Teacher Tracking with Integrity: What Indoor Positioning Can Reveal About Instructional Proxemics
Peer reviewed, Journal article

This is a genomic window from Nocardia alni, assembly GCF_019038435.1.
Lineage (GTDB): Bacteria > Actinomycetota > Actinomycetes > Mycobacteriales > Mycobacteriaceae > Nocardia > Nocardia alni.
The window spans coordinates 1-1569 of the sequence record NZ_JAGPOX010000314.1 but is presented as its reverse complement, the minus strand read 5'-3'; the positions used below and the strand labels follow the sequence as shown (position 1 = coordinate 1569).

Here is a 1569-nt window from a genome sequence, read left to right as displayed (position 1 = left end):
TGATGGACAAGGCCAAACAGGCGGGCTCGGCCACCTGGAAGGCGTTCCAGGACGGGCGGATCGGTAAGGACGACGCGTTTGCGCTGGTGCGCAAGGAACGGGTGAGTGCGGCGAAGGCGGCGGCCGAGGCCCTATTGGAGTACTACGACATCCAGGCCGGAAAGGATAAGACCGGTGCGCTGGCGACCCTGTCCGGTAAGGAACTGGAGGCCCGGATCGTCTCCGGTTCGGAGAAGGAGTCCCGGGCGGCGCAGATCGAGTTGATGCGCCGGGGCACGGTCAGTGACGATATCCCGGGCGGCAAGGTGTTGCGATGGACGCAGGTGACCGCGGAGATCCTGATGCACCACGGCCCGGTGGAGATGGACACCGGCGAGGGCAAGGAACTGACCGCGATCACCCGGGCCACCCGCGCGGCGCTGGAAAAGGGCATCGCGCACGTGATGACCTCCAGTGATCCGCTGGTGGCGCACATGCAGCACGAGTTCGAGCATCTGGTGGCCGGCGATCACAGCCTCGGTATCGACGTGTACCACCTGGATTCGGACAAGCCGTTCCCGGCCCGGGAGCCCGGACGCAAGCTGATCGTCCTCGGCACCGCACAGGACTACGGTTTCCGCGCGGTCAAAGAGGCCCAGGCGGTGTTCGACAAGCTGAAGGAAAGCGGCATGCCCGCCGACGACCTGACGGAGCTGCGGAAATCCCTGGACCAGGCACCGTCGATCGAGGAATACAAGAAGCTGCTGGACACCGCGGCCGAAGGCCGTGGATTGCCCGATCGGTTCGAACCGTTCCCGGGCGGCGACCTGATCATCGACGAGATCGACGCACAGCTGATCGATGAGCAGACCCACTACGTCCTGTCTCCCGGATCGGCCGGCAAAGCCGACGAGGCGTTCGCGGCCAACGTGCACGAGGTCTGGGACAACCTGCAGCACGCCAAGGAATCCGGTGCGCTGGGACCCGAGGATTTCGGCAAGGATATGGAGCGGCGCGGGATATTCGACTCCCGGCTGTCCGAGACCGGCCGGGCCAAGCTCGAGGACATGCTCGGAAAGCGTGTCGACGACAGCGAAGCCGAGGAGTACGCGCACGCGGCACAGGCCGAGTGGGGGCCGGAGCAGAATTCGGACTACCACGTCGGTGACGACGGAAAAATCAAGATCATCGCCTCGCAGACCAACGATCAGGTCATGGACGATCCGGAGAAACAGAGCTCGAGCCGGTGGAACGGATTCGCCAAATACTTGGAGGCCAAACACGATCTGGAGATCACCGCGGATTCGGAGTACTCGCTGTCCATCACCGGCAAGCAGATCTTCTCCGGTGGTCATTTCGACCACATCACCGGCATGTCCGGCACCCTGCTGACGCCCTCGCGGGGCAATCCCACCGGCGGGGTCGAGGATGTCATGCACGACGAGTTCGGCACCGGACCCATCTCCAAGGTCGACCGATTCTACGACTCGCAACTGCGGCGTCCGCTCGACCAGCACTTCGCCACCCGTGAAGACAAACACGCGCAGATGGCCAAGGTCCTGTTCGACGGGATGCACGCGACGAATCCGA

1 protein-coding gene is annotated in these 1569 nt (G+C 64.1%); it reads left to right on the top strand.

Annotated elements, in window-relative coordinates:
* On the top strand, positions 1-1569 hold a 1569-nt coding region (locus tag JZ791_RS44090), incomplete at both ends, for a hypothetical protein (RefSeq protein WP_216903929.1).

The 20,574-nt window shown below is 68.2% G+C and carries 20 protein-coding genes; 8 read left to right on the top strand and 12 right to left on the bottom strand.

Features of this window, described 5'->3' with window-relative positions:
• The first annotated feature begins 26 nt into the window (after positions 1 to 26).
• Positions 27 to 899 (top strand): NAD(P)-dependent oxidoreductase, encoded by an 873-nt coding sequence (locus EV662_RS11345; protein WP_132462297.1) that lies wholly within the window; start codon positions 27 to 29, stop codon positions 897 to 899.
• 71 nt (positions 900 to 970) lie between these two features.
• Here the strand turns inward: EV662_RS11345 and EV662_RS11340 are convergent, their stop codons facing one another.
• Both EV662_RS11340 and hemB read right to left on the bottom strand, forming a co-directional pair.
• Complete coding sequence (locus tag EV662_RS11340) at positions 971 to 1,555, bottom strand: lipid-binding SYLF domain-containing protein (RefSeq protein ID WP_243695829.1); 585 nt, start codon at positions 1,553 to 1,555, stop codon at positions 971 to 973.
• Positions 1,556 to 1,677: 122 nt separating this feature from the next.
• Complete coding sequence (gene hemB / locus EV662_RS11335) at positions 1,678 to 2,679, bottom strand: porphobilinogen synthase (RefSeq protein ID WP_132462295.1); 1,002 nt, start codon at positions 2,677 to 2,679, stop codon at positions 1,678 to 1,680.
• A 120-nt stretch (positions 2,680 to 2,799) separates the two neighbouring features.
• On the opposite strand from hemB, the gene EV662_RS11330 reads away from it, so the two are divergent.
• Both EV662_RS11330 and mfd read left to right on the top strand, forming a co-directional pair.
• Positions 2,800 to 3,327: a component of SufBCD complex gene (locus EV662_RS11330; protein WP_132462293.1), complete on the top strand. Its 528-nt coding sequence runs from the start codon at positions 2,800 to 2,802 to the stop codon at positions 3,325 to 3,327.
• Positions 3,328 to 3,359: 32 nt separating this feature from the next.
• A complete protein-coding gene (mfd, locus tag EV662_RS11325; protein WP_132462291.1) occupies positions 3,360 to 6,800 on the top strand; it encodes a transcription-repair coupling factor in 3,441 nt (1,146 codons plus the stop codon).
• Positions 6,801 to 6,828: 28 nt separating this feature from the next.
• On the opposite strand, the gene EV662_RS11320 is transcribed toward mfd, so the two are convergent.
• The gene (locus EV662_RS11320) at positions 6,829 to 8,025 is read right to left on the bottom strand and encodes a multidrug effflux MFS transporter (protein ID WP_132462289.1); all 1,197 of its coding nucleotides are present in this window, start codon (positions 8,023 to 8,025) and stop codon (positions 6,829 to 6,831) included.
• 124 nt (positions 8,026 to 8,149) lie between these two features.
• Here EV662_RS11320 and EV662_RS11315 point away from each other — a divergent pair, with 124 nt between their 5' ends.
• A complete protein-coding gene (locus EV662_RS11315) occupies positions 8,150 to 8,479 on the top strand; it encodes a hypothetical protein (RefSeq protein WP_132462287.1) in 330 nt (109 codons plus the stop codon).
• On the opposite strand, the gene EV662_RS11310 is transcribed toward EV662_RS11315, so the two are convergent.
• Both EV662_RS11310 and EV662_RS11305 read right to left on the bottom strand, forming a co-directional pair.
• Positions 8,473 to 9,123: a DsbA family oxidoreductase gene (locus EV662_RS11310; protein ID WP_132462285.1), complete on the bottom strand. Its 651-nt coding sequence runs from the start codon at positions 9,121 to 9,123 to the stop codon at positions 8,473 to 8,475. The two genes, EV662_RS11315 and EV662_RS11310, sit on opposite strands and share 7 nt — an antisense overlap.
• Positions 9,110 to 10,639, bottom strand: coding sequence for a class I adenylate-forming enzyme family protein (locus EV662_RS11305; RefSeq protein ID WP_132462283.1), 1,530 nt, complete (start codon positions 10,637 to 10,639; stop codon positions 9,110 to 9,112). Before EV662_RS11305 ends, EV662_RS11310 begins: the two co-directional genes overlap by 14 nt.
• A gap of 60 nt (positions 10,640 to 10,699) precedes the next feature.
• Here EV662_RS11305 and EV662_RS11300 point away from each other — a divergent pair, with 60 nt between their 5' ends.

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Automatic tracking of activity and location in the classroom is becoming increasingly feasible and inexpensive. However, although there is a growing interest in creating classrooms embedded with tracking capabilities using computer vision and wearables, more work is still needed to understand teachers' perceived opportunities and concerns about using indoor positioning data to reflect on their practice. This paper presents results from a qualitative study, conducted across three authentic educational settings, investigating the potential of making positioning traces available to teachers. Positioning data from 28 classes taught by 10 university teachers was captured using sensors in three different collaborative classroom spaces in the disciplines of design, health and science. The contributions of this paper to ubiquitous computing are the documented reflections of teachers from different disciplines provoked by visual representations of their classroom positioning data and that of others. These reflections point to: i) the potential benefit of using these digital traces to support teaching; and ii) concerns to be considered in the design of meaningful analytics systems for instructional proxemics.